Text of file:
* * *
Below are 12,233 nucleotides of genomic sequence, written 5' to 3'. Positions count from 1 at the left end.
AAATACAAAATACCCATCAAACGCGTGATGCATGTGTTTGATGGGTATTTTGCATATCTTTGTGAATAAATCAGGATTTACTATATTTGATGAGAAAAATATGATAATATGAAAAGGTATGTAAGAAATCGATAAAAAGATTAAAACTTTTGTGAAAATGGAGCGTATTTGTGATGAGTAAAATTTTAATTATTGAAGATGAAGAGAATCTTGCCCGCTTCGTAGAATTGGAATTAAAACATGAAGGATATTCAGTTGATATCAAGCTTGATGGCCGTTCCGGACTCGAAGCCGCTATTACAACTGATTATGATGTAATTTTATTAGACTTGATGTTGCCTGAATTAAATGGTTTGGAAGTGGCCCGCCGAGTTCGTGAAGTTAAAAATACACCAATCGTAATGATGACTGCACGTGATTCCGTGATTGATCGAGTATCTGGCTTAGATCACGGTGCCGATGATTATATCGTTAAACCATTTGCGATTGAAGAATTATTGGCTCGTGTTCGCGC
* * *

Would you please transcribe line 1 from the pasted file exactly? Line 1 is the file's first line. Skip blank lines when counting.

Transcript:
Below are 12,233 nucleotides of genomic sequence, written 5' to 3'. Positions count from 1 at the left end.